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Beware of these two fake cancer drugs, WHO warns

Health & Science - By Graham Kajilwa

Kenya is on high alert after confirmation that some fake cancer medicine are in circulation in the East African market.

The World Health Organization (WHO) has confirmed that two cancer treatment drugs have been mimicked by rogue manufacturers and have since found their way in the region.

According to the notice by WHO, falsified versions of the two; Avastin (bevacizumab) and Sutent (sunitinib malate) were seized by the National Drug Authority (NDA) Uganda in July.

"Both products were being distributed in the vicinity of various cancer treatment centres in Kampala, Uganda," said WHO in the notice dated August 18.

WHO has since put both patients and health practitioners on high alert and cautioned them against purchasing Avastin and Sutent drugs that are not from the original manufacturers.

It has further called for extreme vigilance within the supply chains of countries likely to be affected including their hospitals, clinics, health centres, wholesalers, distributors, pharmacies, and any supplier of medical products.

Data from the Ministry of Health indicates that cancer is the third leading cause of death after infectious and cardiovascular diseases.

Together, the three account for 60 per cent of the country's mortality cases. Cancer alone accounts for 27,000 deaths annually with 40,000 new cases in the same period.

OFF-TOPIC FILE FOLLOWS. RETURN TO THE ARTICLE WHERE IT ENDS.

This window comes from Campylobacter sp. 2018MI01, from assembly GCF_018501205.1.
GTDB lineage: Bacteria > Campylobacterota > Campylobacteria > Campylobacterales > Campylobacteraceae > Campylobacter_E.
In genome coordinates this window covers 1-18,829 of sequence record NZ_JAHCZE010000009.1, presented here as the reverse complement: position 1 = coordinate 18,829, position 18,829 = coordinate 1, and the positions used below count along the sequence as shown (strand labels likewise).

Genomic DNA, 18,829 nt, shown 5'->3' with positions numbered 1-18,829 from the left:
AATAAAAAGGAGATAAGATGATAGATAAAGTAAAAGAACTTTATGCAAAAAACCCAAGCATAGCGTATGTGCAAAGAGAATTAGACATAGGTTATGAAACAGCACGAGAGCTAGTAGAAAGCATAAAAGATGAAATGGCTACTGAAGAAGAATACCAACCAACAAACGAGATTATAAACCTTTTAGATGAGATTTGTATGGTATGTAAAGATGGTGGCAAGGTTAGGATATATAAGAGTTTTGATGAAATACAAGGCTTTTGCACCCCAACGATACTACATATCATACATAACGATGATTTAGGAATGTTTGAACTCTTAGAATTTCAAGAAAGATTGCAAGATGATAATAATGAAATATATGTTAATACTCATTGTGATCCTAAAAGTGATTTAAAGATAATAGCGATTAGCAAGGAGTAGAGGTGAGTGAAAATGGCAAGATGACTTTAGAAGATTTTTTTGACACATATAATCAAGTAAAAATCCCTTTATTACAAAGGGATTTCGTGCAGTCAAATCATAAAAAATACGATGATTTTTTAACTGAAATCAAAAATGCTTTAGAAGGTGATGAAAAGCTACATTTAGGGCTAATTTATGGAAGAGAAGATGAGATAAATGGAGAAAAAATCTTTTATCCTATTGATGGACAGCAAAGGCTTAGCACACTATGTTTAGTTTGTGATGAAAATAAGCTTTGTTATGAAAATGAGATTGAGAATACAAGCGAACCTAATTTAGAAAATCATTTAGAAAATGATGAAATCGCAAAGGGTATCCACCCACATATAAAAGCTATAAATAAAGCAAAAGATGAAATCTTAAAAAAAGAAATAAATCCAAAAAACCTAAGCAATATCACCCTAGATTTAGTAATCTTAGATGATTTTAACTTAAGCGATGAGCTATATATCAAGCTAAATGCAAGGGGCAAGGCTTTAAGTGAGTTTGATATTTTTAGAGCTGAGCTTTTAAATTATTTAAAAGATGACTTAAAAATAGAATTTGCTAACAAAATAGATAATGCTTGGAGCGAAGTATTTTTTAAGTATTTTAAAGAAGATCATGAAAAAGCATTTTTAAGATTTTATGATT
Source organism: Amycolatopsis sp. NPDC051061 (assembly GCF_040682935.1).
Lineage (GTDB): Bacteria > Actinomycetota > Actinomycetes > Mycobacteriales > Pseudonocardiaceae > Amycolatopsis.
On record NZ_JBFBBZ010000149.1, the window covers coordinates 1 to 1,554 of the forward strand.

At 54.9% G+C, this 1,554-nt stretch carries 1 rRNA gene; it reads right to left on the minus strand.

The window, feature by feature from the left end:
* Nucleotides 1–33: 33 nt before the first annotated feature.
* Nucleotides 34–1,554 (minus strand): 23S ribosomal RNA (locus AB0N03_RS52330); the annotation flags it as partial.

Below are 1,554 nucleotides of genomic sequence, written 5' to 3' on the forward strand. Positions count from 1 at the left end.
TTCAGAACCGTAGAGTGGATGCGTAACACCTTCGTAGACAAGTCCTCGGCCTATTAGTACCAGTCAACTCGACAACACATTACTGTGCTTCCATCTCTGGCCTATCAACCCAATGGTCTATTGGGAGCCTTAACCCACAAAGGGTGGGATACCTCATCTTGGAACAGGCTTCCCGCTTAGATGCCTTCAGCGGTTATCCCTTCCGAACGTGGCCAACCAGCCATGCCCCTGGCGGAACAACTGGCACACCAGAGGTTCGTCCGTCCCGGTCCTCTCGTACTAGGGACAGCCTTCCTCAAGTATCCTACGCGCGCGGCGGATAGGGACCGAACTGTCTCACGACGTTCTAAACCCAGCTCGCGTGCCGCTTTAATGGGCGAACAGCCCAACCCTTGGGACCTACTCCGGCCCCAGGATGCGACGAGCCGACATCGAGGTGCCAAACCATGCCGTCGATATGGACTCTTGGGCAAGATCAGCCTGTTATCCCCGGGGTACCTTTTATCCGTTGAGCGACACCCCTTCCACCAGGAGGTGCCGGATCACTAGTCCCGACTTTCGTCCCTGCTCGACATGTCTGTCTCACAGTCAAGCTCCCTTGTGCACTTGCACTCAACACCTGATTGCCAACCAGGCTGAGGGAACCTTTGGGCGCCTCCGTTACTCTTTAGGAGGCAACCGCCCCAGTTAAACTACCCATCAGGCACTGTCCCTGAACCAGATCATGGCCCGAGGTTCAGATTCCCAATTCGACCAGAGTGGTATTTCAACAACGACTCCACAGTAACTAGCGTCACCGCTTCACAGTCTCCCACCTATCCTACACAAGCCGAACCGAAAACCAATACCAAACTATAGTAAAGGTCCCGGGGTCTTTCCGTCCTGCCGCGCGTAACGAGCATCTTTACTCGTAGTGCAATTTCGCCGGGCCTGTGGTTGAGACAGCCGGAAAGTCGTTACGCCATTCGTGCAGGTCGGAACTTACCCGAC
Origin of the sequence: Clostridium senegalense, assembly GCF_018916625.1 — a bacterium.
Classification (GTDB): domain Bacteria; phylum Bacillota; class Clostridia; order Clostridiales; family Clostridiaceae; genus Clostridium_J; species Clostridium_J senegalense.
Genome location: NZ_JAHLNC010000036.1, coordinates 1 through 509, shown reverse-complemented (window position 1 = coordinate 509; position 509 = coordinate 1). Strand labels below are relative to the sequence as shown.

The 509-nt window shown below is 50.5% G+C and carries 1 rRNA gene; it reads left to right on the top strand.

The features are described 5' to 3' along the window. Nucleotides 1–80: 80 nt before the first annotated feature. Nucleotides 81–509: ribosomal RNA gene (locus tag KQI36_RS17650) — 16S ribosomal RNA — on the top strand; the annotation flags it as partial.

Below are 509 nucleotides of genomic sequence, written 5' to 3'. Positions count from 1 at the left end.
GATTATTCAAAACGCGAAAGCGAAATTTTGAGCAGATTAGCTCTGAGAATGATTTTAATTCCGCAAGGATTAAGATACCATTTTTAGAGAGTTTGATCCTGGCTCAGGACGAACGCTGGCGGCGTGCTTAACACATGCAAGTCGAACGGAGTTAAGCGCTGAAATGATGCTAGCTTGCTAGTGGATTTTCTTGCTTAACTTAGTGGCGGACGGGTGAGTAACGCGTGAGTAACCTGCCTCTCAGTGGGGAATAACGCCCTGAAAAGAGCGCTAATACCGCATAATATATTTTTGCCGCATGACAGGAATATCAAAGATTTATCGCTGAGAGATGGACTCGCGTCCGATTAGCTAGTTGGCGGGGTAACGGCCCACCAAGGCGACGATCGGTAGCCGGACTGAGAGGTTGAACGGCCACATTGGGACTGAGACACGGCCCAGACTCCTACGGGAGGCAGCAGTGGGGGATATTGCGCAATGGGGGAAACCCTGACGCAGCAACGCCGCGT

Genuine manufacturers are said to have confirmed that the drugs are not from their firms.

Avastin is the trade name of a medicine manufactured by Roche/Genentech for the treatment of various cancers among them kidney, lung, colon, ovary, among others.

It usually works by interfering with the growth of the tumors.

"It (this drug) is not manufactured by AstraZeneca as stated on the falsified versions," the notice read.

WHO noted that the falsified version of Avastin is being presented in plastic bottles containing blue or grey tablets: "The genuine version of Avastin is supplied only as an injection for intravenous use."

This is the same for Sutent, which is used to treat cancer of the pancreas and is manufactured by Pfizer and not AstraZeneca (Astrazeneca) as discovered and presented in blue and grey tablets.

"Genuine Sutent is only available as gelatin capsules," said WHO.

WHO said it is important that all medical products are obtained from genuine sources.

Also, if anyone has taken the product, WHO advises that they seek medical attention immediately from qualified personnel and the case reported to the country's health authority.

"National health authorities are asked to immediately notify WHO if these falsified products are discovered in their country," directed WHO.


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